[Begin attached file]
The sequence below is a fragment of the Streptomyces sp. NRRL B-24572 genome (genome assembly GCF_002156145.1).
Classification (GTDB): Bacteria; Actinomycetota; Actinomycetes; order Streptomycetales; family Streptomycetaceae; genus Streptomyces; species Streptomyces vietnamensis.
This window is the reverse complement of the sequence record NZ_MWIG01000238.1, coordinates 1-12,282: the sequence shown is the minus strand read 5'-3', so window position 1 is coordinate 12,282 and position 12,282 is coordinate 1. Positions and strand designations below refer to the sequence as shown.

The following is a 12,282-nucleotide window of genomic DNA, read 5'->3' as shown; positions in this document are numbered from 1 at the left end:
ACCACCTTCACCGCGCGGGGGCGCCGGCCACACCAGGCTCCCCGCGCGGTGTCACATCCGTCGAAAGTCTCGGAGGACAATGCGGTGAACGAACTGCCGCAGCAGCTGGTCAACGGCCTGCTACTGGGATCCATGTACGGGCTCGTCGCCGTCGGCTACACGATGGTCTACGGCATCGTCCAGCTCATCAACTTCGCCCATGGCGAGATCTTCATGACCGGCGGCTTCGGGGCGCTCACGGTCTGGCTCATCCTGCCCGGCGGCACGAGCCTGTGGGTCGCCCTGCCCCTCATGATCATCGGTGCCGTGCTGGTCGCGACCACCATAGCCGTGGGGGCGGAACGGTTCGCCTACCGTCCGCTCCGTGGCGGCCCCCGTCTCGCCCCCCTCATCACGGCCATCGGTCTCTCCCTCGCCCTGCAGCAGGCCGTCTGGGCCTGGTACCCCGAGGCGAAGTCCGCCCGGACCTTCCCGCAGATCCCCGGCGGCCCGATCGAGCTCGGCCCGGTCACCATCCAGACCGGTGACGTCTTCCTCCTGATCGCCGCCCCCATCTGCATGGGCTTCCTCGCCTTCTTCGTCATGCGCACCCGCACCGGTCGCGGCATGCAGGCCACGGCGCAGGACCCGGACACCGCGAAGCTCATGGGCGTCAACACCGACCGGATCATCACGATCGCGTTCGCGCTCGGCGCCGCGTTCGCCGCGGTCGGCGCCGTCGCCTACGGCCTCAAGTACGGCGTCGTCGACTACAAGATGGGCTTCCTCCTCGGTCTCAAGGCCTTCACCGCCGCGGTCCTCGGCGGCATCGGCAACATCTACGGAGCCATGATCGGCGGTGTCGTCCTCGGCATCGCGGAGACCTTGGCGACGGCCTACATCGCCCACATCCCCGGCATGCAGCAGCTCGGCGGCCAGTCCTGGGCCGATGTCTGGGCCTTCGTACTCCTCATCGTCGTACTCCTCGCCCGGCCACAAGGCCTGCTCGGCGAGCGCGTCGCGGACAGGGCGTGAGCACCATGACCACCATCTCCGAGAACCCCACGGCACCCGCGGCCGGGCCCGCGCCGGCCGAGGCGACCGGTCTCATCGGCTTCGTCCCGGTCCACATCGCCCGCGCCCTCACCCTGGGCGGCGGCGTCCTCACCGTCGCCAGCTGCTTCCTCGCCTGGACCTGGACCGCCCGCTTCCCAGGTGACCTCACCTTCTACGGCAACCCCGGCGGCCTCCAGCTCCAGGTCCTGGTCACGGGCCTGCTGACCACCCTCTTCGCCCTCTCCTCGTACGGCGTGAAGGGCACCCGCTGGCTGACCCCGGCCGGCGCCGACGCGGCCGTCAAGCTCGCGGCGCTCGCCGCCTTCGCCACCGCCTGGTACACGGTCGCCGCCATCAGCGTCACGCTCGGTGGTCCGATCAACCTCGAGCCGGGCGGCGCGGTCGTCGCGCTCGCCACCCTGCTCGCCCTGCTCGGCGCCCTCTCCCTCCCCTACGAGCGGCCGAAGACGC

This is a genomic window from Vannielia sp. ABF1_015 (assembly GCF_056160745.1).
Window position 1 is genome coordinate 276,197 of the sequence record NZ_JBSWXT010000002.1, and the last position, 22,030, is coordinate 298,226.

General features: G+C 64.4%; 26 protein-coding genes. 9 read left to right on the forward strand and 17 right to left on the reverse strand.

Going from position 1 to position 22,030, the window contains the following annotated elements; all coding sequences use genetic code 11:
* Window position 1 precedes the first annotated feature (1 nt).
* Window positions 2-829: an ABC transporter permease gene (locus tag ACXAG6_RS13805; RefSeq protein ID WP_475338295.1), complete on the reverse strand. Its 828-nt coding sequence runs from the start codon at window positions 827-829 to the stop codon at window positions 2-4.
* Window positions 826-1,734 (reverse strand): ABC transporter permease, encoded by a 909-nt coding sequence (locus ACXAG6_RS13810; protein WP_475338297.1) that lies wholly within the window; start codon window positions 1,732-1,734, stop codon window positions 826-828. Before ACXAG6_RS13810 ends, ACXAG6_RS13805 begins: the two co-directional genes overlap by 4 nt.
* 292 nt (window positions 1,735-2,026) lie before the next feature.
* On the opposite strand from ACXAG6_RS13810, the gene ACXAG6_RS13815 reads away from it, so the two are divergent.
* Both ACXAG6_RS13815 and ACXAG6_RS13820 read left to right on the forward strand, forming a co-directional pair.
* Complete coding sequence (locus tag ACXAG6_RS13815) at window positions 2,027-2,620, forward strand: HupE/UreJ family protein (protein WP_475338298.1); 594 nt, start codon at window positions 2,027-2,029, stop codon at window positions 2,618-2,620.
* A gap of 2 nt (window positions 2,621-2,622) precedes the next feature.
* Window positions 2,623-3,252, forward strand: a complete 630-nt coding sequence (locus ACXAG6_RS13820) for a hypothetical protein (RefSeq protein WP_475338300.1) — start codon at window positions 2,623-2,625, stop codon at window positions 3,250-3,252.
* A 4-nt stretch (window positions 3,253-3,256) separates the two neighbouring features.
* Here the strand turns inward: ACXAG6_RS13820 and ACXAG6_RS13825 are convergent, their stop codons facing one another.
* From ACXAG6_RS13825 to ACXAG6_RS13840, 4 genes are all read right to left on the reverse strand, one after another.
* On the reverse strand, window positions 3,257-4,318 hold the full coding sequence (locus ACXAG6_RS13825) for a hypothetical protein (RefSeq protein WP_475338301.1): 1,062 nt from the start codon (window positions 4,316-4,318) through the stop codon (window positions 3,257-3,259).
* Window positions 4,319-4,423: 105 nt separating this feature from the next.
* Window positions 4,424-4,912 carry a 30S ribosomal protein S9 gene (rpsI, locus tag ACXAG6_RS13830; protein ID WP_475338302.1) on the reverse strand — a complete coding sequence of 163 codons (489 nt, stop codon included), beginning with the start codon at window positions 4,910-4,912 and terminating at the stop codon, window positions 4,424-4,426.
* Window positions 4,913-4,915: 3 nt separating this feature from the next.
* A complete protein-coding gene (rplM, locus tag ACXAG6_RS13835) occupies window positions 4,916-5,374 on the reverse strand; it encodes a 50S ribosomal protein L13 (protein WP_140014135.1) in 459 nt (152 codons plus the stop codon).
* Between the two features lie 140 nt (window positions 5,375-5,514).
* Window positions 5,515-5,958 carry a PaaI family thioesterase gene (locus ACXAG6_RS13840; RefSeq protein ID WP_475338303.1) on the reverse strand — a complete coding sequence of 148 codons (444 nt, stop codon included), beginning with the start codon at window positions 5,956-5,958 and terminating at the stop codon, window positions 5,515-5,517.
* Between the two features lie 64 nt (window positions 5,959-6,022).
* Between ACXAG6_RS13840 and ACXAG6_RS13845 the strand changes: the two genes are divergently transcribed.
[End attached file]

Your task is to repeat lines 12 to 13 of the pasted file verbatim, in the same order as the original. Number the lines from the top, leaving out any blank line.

* Window positions 826-1,734 (reverse strand): ABC transporter permease, encoded by a 909-nt coding sequence (locus ACXAG6_RS13810; protein WP_475338297.1) that lies wholly within the window; start codon window positions 1,732-1,734, stop codon window positions 826-828. Before ACXAG6_RS13810 ends, ACXAG6_RS13805 begins: the two co-directional genes overlap by 4 nt.
* 292 nt (window positions 1,735-2,026) lie before the next feature.